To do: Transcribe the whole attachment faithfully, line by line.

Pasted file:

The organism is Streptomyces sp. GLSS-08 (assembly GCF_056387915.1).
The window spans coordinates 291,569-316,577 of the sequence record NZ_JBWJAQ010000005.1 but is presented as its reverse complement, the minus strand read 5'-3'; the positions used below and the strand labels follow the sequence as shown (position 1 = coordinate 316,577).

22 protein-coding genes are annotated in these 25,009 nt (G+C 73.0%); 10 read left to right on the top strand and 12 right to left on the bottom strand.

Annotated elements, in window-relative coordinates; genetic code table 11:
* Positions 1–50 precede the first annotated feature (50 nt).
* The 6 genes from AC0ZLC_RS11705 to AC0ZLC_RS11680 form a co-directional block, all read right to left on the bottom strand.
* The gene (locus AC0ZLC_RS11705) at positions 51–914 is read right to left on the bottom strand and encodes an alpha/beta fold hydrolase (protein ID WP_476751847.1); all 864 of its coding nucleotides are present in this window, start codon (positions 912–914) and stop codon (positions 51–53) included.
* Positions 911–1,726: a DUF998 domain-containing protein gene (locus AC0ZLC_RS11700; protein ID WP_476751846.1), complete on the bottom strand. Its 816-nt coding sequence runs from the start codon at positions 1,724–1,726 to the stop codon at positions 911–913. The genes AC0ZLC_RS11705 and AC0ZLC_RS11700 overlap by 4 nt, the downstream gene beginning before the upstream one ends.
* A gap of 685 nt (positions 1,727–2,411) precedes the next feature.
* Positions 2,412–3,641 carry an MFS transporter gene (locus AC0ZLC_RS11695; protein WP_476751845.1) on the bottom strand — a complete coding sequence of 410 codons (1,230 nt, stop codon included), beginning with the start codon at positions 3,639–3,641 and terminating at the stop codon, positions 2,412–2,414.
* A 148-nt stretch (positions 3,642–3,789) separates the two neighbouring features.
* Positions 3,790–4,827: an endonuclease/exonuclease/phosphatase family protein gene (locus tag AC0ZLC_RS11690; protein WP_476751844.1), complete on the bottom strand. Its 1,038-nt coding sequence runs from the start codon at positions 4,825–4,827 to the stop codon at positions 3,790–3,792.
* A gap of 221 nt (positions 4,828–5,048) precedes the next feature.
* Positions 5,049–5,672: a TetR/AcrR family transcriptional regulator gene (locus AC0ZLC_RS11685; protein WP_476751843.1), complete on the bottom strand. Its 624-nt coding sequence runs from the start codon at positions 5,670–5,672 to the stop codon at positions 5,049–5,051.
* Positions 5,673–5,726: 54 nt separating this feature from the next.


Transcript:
The organism is Streptomyces sp. GLSS-08 (assembly GCF_056387915.1).
The window spans coordinates 291,569-316,577 of the sequence record NZ_JBWJAQ010000005.1 but is presented as its reverse complement, the minus strand read 5'-3'; the positions used below and the strand labels follow the sequence as shown (position 1 = coordinate 316,577).

22 protein-coding genes are annotated in these 25,009 nt (G+C 73.0%); 10 read left to right on the top strand and 12 right to left on the bottom strand.

Annotated elements, in window-relative coordinates; genetic code table 11:
* Positions 1–50 precede the first annotated feature (50 nt).
* The 6 genes from AC0ZLC_RS11705 to AC0ZLC_RS11680 form a co-directional block, all read right to left on the bottom strand.
* The gene (locus AC0ZLC_RS11705) at positions 51–914 is read right to left on the bottom strand and encodes an alpha/beta fold hydrolase (protein ID WP_476751847.1); all 864 of its coding nucleotides are present in this window, start codon (positions 912–914) and stop codon (positions 51–53) included.
* Positions 911–1,726: a DUF998 domain-containing protein gene (locus AC0ZLC_RS11700; protein ID WP_476751846.1), complete on the bottom strand. Its 816-nt coding sequence runs from the start codon at positions 1,724–1,726 to the stop codon at positions 911–913. The genes AC0ZLC_RS11705 and AC0ZLC_RS11700 overlap by 4 nt, the downstream gene beginning before the upstream one ends.
* A gap of 685 nt (positions 1,727–2,411) precedes the next feature.
* Positions 2,412–3,641 carry an MFS transporter gene (locus AC0ZLC_RS11695; protein WP_476751845.1) on the bottom strand — a complete coding sequence of 410 codons (1,230 nt, stop codon included), beginning with the start codon at positions 3,639–3,641 and terminating at the stop codon, positions 2,412–2,414.
* A 148-nt stretch (positions 3,642–3,789) separates the two neighbouring features.
* Positions 3,790–4,827: an endonuclease/exonuclease/phosphatase family protein gene (locus tag AC0ZLC_RS11690; protein WP_476751844.1), complete on the bottom strand. Its 1,038-nt coding sequence runs from the start codon at positions 4,825–4,827 to the stop codon at positions 3,790–3,792.
* A gap of 221 nt (positions 4,828–5,048) precedes the next feature.
* Positions 5,049–5,672: a TetR/AcrR family transcriptional regulator gene (locus AC0ZLC_RS11685; protein WP_476751843.1), complete on the bottom strand. Its 624-nt coding sequence runs from the start codon at positions 5,670–5,672 to the stop codon at positions 5,049–5,051.
* Positions 5,673–5,726: 54 nt separating this feature from the next.